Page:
The Search for a Home Theater A/V Receiver: Part 2

December 7, 2011
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Final Part of Finding a Home Theater A/V Receiver

Welcome to the second and final part of our A/V receiver search. We’ve spent quality time with the Onkyo TX-NR609, the Pioneer VSX-1021-K and the Yamaha RX-V671. In part one, we looked at aesthetics, connectivity, streaming services and iPod connectivity of the Onkyo, Pioneer and Yamaha A/V receivers. In part two, I examine speaker options, speaker setup and optimization, AM/FM radio, audio codec support, sound quality, warranty, video switching and quality as well as my pick for a new receiver.

Speaker Options and Multi-zone
First some background: A 5.1 speaker configuration consists of two front speakers, one center channel, two surround speakers and a subwoofer (the “.1″). A 7.1 speaker configurations add a second set of speakers to provide an additional back surround channel or height channels. Alternatively, the additional two speakers can used for bi-amping speakers or for a second zone. The Pioneer and Yamaha support 7.1 speaker configurations. The Onkyo supports a 7.2 speaker configuration, allowing for two subwoofers.

As stated, all three receivers have the ability to power a second zone of two speakers (or use pre-amp outputs to another amp). You can assign a different input to the second zone while listening to another source in the main zone. All three receivers support a second zone but you can no longer maintain a 7.1 set up in your main zone: you’re limited to 5.1. You can select a different input to zone 2 speakers, but it must not be a digital source.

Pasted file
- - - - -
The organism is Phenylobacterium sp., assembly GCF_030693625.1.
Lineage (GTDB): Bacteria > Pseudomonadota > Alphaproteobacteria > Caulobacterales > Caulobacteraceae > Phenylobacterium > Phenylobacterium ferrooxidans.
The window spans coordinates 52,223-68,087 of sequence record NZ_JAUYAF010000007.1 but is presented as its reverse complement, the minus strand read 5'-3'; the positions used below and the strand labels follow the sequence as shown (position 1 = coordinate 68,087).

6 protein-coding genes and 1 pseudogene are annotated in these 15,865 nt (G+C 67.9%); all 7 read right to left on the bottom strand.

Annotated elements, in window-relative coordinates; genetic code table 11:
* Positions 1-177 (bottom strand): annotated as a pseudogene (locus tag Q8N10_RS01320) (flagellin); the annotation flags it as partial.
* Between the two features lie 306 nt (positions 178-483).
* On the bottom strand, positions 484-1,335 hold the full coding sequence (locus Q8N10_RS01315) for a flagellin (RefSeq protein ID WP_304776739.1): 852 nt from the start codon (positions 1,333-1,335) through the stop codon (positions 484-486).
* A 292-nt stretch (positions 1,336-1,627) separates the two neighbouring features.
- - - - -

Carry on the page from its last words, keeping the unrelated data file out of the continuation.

Speaker Setup and Optimization
One of the advantages of modern receivers is that they include technology to automatically calibrate your receiver to marry your speakers to the particular acoustics of a room. In another words, it makes it sound better. All three receivers include their own version of this technology. I bet there are lots of folks who never run the auto-calibration and who therefore miss out on the benefits of this system. It only takes about 10 minutes to run. The Onkyo uses 2EQ from Audyssey. The Pioneer and Yamaha use their own proprietary room-correction technologies known respectively as MCAAC: Multi-Channel Acoustic Calibration System and YPAO: Yamaha Parametric Room Acoustic Optimizer. (Now you see why they use acronyms.)All three systems did a fairly good job of figuring out the distance between speakers and the microphone (with the exception of the subwoofer). The Onkyo was almost dead-on measuring speaker distance, while the Pioneer and Yamaha were within one foot. Audyssey takes sound measurements from three distinct positions in the room, and the Pioneer and Yamaha use one.A tip: remember that these optimization programs are NOT gospel. If you’re not happy with the results, all three systems allow you to go in and tweak the settings. If you want more bass, boost the volume of that subwoofer!

Manual speaker settings on the Pioneer
Manual speaker settings on the Pioneer
Speaker configuration on the Onkyo
Speaker configuration on the Onkyo
Manual speaker settings on the Yamaha
Manual speaker settings on the Yamaha


AM/FM Radio
All three have good FM reception. The Yamaha made it easiest to save stations to memory (it could be done from the remote). Both the Onkyo and the Pioneer require a person to manually set presets from the front panel.
Audio Codec Support
The lack of Dolby Digital Plus support on my existing receiver was what got this journey started. For surround formats, all three receivers support the latest set of audio codecs from DTS and Dolby, including DTS Master Audio, Dolby TrueHD, Dolby Digital Plus and Prologic IIz. For audio formats, all three support MP3, WMA, WAV, AAC and FLAC. The Onkyo also supports the Ogg Vorbis audio format.
Sound Quality